The larger majority of North American Sōtō priests[c] joined in 1996 to form the Soto Zen Buddhist Association. While institutionally independent of the Japanese Sōtōshū, the Sōtō Zen Buddhist Association works closely with what most members see as their parent organization. With about one hundred fully transmitted priests, the Sōtō Zen Buddhist Association now represents about 80% of Western Sōtō teachers.[49] The Soto Zen Buddhist Association approved a document honoring the women ancestors in the Zen tradition at its biannual meeting on October 8, 2010. Female ancestors, dating back 2,500 years from India, China, and Japan, may now be included in the curriculum, ritual, and training offered to Western Zen students.[50]


Daily services in Sōtō monasteries include chanting of sutras and dharanis.[web 5]


In the Sōtō school of Zen, Shikantaza, meditation with no objects, anchors, or content, is the primary form of practice. The meditator strives to be aware of the stream of thoughts, allowing them to arise and pass away without interference.

Considerable textual, philosophical, and phenomenological justification of this practice can be found throughout Dōgen's works:

In the first works he wrote after his return to Japan, the Fukan zazengi (Principles for the universal promotion of zazen) and Bendōwa (Distinguishing the Way), he advocated zazen (seated meditation) as the supreme Buddhist practice for both monks and laypersons.[10]

Other important texts promoting zazen are the Shōbōgenzō, and the "Principles of Zazen"[web 6] and the "Universally Recommended Instructions for Zazen".[web 7]

Sōtō versus Rinzai[edit]

Sōtō Zen was often given the derogatory name "farmer Zen" because of its mass appeal. Some teachers of Zen would say that the reason why it was called "farmer Zen" was because of its down-to-earth approach, while the Rinzai school was often called "samurai Zen" because of the larger samurai following.[51][52] The latter term for the Rinzai can be somewhat misleading, however, as the Sōtō school also had samurai among its rosters.[53]



Sōtō Zen, like all of Zen, relies on the Prajnaparamita Sutras, as well as general Mahayana Buddhist sutras, such as the Lotus Sutra, the Brahma Net Sutra and the Lankavatara Sutra. Zen is influenced in large part by the Yogacara school of philosophy as well as the Huayan school.

Until the promotion of Dogen studies in modern times, the study of Chinese texts was prevalent in Sōtō:

After textual learning was revived during the early Tokugawa period, most Japanese Sōtō monks still studied only well-known Chinese Buddhist scriptures or classic Chinese Zen texts. Eventually a few scholarly monks like Menzan Zuihō began to study Dōgen's writings, but they were the exceptions. Even when scholarly monks read Dōgen's writings, they usually did not lecture on them to their disciples.[3]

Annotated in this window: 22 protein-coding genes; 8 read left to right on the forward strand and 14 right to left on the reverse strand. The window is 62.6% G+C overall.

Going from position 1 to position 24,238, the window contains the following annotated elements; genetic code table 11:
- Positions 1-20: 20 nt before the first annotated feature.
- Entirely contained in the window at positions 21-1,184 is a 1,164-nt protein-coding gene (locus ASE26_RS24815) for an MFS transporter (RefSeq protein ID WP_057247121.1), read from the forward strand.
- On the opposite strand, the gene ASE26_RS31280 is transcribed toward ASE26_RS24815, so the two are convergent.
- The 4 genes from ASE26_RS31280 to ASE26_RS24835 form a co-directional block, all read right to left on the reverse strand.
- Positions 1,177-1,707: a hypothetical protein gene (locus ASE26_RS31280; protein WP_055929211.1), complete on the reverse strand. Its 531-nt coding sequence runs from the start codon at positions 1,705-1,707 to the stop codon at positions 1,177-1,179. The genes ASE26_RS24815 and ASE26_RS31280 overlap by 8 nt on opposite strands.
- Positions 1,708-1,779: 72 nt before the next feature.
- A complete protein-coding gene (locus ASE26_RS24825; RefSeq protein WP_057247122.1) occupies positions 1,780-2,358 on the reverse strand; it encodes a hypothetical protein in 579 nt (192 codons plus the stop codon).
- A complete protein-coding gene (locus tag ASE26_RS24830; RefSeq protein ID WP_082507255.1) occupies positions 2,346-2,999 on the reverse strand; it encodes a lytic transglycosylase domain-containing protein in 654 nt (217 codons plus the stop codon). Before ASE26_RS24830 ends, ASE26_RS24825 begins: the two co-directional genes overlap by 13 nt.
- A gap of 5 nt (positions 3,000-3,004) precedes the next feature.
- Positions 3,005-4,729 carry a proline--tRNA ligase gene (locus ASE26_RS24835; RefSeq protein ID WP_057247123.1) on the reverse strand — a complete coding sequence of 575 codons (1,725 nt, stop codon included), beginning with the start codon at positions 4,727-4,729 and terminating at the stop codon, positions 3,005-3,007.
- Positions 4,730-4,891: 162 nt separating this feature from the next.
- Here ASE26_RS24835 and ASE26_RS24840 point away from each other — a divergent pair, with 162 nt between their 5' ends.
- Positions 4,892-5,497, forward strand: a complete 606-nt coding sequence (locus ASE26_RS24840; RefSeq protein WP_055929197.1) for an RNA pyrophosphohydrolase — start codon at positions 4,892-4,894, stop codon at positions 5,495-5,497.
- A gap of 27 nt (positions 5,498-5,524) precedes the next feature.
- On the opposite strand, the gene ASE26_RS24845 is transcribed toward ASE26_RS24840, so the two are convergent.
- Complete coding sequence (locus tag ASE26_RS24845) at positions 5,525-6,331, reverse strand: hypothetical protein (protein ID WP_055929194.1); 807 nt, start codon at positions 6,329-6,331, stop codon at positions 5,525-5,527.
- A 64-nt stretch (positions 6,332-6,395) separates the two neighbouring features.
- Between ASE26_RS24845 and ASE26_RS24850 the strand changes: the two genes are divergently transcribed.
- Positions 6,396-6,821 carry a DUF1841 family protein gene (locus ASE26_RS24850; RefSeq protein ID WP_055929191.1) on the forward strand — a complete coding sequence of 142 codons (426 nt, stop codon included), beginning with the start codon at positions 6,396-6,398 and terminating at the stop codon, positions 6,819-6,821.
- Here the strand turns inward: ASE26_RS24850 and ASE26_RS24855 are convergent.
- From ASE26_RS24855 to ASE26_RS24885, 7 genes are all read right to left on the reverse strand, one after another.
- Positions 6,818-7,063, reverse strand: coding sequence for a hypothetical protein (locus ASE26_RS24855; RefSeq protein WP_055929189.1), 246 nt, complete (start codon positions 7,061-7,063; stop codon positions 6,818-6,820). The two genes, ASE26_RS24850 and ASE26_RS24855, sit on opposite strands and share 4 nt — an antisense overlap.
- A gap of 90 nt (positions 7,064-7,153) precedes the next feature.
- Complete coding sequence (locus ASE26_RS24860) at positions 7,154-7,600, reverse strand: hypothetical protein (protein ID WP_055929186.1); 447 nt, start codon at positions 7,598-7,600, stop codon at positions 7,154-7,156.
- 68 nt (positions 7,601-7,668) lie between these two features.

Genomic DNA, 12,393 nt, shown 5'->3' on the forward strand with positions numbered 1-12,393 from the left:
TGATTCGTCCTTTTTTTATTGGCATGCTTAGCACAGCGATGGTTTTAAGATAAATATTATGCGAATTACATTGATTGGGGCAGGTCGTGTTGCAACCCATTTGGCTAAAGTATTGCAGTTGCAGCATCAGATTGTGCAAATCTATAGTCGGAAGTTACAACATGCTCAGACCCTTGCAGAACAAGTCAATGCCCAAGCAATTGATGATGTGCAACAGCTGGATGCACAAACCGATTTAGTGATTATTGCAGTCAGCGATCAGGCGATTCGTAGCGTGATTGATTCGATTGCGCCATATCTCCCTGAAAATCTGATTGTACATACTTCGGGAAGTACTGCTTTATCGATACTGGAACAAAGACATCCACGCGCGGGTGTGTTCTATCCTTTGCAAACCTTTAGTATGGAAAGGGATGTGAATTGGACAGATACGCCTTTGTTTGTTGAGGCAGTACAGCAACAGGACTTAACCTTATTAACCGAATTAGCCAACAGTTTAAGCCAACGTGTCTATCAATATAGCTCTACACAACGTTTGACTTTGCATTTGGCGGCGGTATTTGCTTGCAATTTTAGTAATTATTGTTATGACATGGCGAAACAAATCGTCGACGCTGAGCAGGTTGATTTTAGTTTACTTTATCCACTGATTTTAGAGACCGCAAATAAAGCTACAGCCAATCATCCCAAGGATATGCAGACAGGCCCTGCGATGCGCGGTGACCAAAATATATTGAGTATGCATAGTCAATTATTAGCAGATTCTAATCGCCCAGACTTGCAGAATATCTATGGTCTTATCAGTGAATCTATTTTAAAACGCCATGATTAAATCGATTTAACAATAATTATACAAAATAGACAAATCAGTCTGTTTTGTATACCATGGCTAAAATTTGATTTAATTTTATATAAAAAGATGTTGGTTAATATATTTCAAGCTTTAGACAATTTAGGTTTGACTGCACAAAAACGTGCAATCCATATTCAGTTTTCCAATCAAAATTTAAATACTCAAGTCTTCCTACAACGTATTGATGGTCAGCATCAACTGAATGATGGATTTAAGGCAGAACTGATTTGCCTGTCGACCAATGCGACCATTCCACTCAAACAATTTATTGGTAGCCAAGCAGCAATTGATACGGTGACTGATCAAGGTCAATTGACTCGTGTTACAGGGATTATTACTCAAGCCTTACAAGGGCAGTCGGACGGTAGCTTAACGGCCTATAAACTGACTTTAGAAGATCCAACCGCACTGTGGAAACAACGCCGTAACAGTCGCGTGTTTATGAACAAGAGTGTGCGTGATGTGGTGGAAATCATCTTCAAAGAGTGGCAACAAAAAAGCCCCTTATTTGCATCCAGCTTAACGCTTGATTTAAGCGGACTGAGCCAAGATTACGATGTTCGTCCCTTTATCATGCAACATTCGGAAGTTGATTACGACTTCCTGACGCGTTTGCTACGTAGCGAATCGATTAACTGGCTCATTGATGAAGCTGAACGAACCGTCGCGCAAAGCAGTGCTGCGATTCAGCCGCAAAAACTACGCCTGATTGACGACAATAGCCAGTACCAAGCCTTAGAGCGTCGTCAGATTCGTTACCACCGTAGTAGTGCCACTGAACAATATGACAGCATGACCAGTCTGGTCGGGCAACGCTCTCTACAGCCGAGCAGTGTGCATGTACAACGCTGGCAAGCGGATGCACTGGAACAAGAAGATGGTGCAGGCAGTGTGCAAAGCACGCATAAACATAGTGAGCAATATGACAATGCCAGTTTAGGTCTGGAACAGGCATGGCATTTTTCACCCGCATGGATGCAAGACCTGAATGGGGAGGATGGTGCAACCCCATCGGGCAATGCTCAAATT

Sōtō Zen texts[edit]

Shih-t'ou Hsi-ch'ien's (Shitou Xiqien, Sekito Kisen, 700–790) poem "The Harmony of Difference and Sameness" is an important early expression of Zen Buddhism and is chanted in Sōtō temples to this day.

One of the poems of Tung-shan Liang-chieh, the founder of Sōtō, "The Song of the Jewel Mirror Awareness" is also chanted in Sōtō temples. Another set of his poems on the Five Positions (Five Ranks) of Absolute and Relative is important as a set of kōans in the Rinzai school.

Other texts typically chanted in Sōtō Zen temples include the Heart Sutra (Hannyashingyō), and Dōgen's Fukanzazengi (Universally Recommended Instructions for Zazen).


Dōgen's teaching is characterized by the identification of practice as enlightenment itself. This is to be found in the Shōbōgenzō. The popularity of this huge body of texts is from a relatively recent date:

Today, when someone remembers Dōgen or thinks of Sōtō Zen, most often that person automatically thinks of Dōgen's Shōbōgenzō. This kind of automatic association of Dōgen with this work is very much a modern development. By the end of the fifteenth century most of Dōgen's writings had been hidden from view in temple vaults where they became secret treasures ... In earlier generations only one Zen teacher, Nishiari Bokusan (1821–1910), is known to have ever lectured on how the Shōbōgenzō should be read and understood.[3]

The study of Dōgen, and especially his Shobogenzo, has become the norm in the 20th century:

Beginning in 1905 Eiheiji organized its first Shōbōgenzō conference (Genzō e) ... Since 1905 it has become an annual event at Eiheiji, and over time it gradually changed the direction of Sōtō Zen monastic education ... Sōtan's lectures provided a model that could be emulated by each of the other Zen monks who came to Eiheiji. This model has become the norm, not the exception. Today every Sōtō Zen teacher lectures on Dōgen's Shōbōgenzō.[3]


Sōtō's head temples (honzan)

The Sōtō-shū organisation has an elaborate organisation.[d] It consists of about 15,000 temples. There are circa 30 training centers, where Sōtō monks can train to become an oshō or priest and run their own temple.[web 8]

Head and parliament[edit]

Sōtō Zen headquarters, Minato-ku, Tokyo, Japan

Sōtō-shu has a centralised organisation, run by a head:

Sōtō-shū is a democratic organization with a head (called 宗務総長 Shūmusōchō) that is elected by a parliament. The parliament in turn consist of 72 priests that are elected in 36 districts throughout Japan, 2 from each district. The Shūmusōchō selects a cabinet that consists of him and seven other priests who together govern the organization. It is commonly believed that the Kanchō, who is either the head of Eiheiji or Sōjiji, the two head temples, is the boss of Sōtō-shū. This is not the case. The Kanchō has only representational functions; the real power lies with the Shūmusōchō and his cabinet.[web 8]